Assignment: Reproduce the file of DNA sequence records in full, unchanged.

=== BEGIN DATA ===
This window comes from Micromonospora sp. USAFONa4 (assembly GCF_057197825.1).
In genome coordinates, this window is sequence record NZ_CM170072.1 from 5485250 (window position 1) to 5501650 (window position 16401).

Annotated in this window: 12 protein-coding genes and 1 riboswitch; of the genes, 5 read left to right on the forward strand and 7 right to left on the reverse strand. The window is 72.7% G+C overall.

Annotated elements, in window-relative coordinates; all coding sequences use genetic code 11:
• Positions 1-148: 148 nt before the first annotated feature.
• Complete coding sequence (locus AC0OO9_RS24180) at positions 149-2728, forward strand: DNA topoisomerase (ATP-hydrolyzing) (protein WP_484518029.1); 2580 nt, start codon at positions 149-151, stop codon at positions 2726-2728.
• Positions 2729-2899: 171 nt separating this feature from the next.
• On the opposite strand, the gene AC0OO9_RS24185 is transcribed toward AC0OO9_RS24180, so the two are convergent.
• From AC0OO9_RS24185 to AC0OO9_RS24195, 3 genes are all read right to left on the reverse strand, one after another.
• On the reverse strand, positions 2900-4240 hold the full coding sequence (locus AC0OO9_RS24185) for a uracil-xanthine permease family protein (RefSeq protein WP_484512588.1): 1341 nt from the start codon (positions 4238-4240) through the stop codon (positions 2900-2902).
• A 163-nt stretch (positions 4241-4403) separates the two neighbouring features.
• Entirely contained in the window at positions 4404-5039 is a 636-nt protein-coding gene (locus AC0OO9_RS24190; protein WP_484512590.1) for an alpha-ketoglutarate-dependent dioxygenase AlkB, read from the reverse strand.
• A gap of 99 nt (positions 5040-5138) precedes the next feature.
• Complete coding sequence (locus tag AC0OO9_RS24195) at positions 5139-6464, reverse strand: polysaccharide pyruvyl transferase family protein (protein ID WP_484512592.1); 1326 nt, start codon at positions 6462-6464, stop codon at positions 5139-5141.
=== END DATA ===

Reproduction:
This window comes from Micromonospora sp. USAFONa4 (assembly GCF_057197825.1).
In genome coordinates, this window is sequence record NZ_CM170072.1 from 5485250 (window position 1) to 5501650 (window position 16401).

Annotated in this window: 12 protein-coding genes and 1 riboswitch; of the genes, 5 read left to right on the forward strand and 7 right to left on the reverse strand. The window is 72.7% G+C overall.

Annotated elements, in window-relative coordinates; all coding sequences use genetic code 11:
• Positions 1-148: 148 nt before the first annotated feature.
• Complete coding sequence (locus AC0OO9_RS24180) at positions 149-2728, forward strand: DNA topoisomerase (ATP-hydrolyzing) (protein WP_484518029.1); 2580 nt, start codon at positions 149-151, stop codon at positions 2726-2728.
• Positions 2729-2899: 171 nt separating this feature from the next.
• On the opposite strand, the gene AC0OO9_RS24185 is transcribed toward AC0OO9_RS24180, so the two are convergent.
• From AC0OO9_RS24185 to AC0OO9_RS24195, 3 genes are all read right to left on the reverse strand, one after another.
• On the reverse strand, positions 2900-4240 hold the full coding sequence (locus AC0OO9_RS24185) for a uracil-xanthine permease family protein (RefSeq protein WP_484512588.1): 1341 nt from the start codon (positions 4238-4240) through the stop codon (positions 2900-2902).
• A 163-nt stretch (positions 4241-4403) separates the two neighbouring features.
• Entirely contained in the window at positions 4404-5039 is a 636-nt protein-coding gene (locus AC0OO9_RS24190; protein WP_484512590.1) for an alpha-ketoglutarate-dependent dioxygenase AlkB, read from the reverse strand.
• A gap of 99 nt (positions 5040-5138) precedes the next feature.
• Complete coding sequence (locus tag AC0OO9_RS24195) at positions 5139-6464, reverse strand: polysaccharide pyruvyl transferase family protein (protein ID WP_484512592.1); 1326 nt, start codon at positions 6462-6464, stop codon at positions 5139-5141.